Humanness Attracts Humanness

Here I was standing amid a crowd of people celebrating and smiling and dancing and all I could think about was how lost and unsure I felt. Tears started to well in my eyes and trickle down my face. I did not attempt to stop them. As my eyelids closed out the light and surrounding scene, I could feel arms wrap around my shoulders and pull me in to rest my head. In reaction, I let go and my body contracted and released in fits of crying. The celebration around me continued as I gave in to the emotions I had been gripping tightly to to not let show. As my eyes began to dry and my body heaved from exhaustion, I opened my eyes and found that I was surrounded by three giant men, arms wrapped around and holding me. These men shielded me from the celebration that was not congruent with my current experience and made space for me to have my own experience. And then it dawned on me. I didn’t need to suspend my true experiences for the comfort and convenience of others in order to keep them in my presence. Humanness attracts humanness. And when I show up in my own humanness, other humans follow.

For those of you who have felt that you cannot show anyone that you sometimes struggle for fear that you will be seen as weak. For those of you who continuously hold space for other’s to process and be vulnerable, but choose not to process with others because you are afraid they cannot handle your darkness or stress or struggles. For those of you who are therapists, healers, mothers, fathers, partners, shamans, coaches, spiritual leaders, and masters of your profession. Remember that yes you are amazing at who you are and what you do; however, don’t forget that you are human and to be human means that we feel less than desireable feelings at times and that is beautiful. Vulnerability and moments of needing are what connects us together as humans, but only if we share them.

It’s a basic human desire to want to be seen, heard, loved, or held by another person from time to time. We’ve developed a society that praises self-sufficiency and as a result created shame surrounding the expression of need. We call it co-dependency, being “too needy”, or attention-whoring and as a result hide the feelings and desires for comfort or reassurance because we “don’t want to be a burden” or appear “weak.”

It’s ok for us to teach and show others about self-love and then to have moments where we slip into negative self-talk. It’s ok to be a mom of three kids and sometimes have those times where you feel you can’t keep up. It’s ok that you are having a moment where you feel lost, scared, alone, or disconnected at the same time your partner does.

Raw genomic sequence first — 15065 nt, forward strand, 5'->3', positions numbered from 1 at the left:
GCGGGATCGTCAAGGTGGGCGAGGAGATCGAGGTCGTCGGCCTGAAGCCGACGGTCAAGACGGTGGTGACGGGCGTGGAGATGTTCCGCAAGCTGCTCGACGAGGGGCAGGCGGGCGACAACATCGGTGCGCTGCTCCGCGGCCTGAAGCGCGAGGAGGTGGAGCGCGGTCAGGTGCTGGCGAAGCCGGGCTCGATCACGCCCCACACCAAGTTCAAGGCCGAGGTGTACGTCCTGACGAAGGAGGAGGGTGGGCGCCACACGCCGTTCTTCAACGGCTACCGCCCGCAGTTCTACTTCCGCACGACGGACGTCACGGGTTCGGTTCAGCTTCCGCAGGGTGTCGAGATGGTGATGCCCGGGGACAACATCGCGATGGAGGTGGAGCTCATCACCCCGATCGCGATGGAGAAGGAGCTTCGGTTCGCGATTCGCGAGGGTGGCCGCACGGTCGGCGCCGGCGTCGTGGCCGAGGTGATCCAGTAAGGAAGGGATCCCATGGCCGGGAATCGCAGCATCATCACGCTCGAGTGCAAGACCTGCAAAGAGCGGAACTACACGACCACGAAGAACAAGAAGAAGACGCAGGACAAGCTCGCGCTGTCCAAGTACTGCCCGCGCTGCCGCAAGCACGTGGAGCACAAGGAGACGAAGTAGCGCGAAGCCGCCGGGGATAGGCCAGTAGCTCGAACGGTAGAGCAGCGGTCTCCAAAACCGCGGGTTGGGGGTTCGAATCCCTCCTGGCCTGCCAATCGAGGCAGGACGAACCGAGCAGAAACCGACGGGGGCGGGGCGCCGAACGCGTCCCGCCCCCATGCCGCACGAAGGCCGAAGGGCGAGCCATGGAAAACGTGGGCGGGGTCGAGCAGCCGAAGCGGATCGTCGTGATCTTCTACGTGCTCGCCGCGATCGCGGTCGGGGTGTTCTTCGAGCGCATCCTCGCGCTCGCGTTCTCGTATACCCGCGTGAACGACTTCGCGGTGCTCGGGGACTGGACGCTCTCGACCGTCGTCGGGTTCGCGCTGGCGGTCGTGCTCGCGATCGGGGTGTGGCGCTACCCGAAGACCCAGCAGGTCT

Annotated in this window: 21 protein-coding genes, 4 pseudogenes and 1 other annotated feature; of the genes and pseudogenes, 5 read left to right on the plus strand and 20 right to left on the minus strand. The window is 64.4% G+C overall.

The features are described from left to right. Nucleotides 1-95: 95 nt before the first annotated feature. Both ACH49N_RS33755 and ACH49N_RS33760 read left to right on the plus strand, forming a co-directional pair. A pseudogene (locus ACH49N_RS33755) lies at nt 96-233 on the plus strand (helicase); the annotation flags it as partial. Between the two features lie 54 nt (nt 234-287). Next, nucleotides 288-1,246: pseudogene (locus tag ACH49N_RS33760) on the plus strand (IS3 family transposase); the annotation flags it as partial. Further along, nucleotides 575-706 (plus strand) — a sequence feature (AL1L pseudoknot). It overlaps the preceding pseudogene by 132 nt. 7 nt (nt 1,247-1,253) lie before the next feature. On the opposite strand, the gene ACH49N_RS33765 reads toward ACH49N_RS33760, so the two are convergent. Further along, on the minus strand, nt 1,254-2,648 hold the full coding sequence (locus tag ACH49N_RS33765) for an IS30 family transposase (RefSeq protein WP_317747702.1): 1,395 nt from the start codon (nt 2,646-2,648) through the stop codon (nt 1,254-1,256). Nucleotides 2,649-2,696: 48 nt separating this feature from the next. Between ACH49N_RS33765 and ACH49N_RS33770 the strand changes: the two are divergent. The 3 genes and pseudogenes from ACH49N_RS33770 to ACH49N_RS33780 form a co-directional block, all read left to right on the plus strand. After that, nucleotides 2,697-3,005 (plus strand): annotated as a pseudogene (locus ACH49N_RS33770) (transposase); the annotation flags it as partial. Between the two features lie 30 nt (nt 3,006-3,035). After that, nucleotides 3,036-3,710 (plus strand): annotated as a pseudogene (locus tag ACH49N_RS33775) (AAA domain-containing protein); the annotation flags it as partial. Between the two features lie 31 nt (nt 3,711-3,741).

You don’t have to continue to feel this way. But you have to trust yourself enough to show up in it. Trust that you will be ok whether others receive what you are experiencing or not. Trust that you are not the only one who feels this. Trust that you are never stuck with this same exact emotion every moment to moment for the rest of your life. Trust that you are human and by the nature of that design you are good.

Feel what you feel. Own your own experience. Express authentically what you feel. Receive. Allow.

No one is born knowing how to love and to receive love. This is why you must practice by showing up, opening up, and learning. It isn’t always met with positive reaction and that has nothing to do with you as a person, but rather the other person’s own inner self-criticism that is being projected on to you. And when your heart gets broken, instead of collapsing into it, celebrate it. Because this is a sign that you’ve opened yourself up to practice receiving. And you survived and can do it again.

Once upon a time I lost my shit, and someone very dear to me said: “Do you have a large, pink, squishy mass in your head that goes thunk thunk thunk? And a round, squishy, red thing in your chest that goes thump thump thump? Yes? Well that means you are human. And humans have experiences like this. They try to put everything into logical terms, only to realize it still hurts. That’s because we are emotional creatures and our experiences don’t tend to make much logical sense.”

It’s ok to lose your shit every now and then. Accepting and revealing this reality builds connection with others.

Welcome back to the human experience. We’ve been waiting for you.

-Cat

 

Dr. Cat Meyer is a Licensed Marriage and Family therapist. She is also a Sex therapist combining yoga, reiki, and psychology for a holistic approach to healing. Learn more about Cat on her website and follow her on instagram @sexloveyoga .